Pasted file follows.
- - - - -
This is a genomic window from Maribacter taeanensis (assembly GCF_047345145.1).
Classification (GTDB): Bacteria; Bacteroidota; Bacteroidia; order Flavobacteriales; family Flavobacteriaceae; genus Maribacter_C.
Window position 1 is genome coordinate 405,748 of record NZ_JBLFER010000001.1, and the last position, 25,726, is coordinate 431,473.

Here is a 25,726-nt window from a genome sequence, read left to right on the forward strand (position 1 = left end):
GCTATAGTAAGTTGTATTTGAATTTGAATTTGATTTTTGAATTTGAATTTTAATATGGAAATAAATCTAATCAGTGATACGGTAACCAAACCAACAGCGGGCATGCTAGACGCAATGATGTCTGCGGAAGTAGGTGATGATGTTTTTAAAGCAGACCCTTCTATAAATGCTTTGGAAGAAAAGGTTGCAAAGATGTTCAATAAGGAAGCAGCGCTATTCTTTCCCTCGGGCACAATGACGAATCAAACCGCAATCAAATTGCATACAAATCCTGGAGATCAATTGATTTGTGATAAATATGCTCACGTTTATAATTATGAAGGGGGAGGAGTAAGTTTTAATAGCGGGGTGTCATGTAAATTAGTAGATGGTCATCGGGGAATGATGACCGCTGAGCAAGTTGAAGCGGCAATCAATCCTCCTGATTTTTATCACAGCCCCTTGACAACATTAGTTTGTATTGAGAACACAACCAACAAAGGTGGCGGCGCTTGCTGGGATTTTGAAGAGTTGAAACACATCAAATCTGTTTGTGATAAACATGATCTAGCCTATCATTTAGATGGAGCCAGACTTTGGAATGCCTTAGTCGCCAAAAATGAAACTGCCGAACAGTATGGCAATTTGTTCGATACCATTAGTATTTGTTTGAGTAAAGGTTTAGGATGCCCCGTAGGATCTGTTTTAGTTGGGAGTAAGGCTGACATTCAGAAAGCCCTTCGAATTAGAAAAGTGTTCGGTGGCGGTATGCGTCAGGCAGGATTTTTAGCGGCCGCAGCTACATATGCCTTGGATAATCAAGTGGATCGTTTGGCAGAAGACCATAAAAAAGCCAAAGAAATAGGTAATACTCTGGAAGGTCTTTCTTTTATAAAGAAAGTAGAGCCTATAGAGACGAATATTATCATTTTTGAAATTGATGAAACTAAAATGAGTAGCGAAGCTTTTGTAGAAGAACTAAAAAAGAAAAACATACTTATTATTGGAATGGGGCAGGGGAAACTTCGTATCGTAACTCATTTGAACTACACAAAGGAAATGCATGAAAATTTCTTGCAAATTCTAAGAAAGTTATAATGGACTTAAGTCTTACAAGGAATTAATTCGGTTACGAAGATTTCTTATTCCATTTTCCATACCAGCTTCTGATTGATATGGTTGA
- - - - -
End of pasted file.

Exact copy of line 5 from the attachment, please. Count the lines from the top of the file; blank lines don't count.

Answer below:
GCTATAGTAAGTTGTATTTGAATTTGAATTTGATTTTTGAATTTGAATTTTAATATGGAAATAAATCTAATCAGTGATACGGTAACCAAACCAACAGCGGGCATGCTAGACGCAATGATGTCTGCGGAAGTAGGTGATGATGTTTTTAAAGCAGACCCTTCTATAAATGCTTTGGAAGAAAAGGTTGCAAAGATGTTCAATAAGGAAGCAGCGCTATTCTTTCCCTCGGGCACAATGACGAATCAAACCGCAATCAAATTGCATACAAATCCTGGAGATCAATTGATTTGTGATAAATATGCTCACGTTTATAATTATGAAGGGGGAGGAGTAAGTTTTAATAGCGGGGTGTCATGTAAATTAGTAGATGGTCATCGGGGAATGATGACCGCTGAGCAAGTTGAAGCGGCAATCAATCCTCCTGATTTTTATCACAGCCCCTTGACAACATTAGTTTGTATTGAGAACACAACCAACAAAGGTGGCGGCGCTTGCTGGGATTTTGAAGAGTTGAAACACATCAAATCTGTTTGTGATAAACATGATCTAGCCTATCATTTAGATGGAGCCAGACTTTGGAATGCCTTAGTCGCCAAAAATGAAACTGCCGAACAGTATGGCAATTTGTTCGATACCATTAGTATTTGTTTGAGTAAAGGTTTAGGATGCCCCGTAGGATCTGTTTTAGTTGGGAGTAAGGCTGACATTCAGAAAGCCCTTCGAATTAGAAAAGTGTTCGGTGGCGGTATGCGTCAGGCAGGATTTTTAGCGGCCGCAGCTACATATGCCTTGGATAATCAAGTGGATCGTTTGGCAGAAGACCATAAAAAAGCCAAAGAAATAGGTAATACTCTGGAAGGTCTTTCTTTTATAAAGAAAGTAGAGCCTATAGAGACGAATATTATCATTTTTGAAATTGATGAAACTAAAATGAGTAGCGAAGCTTTTGTAGAAGAACTAAAAAAGAAAAACATACTTATTATTGGAATGGGGCAGGGGAAACTTCGTATCGTAACTCATTTGAACTACACAAAGGAAATGCATGAAAATTTCTTGCAAATTCTAAGAAAGTTATAATGGACTTAAGTCTTACAAGGAATTAATTCGGTTACGAAGATTTCTTATTCCATTTTCCATACCAGCTTCTGATTGATATGGTTGA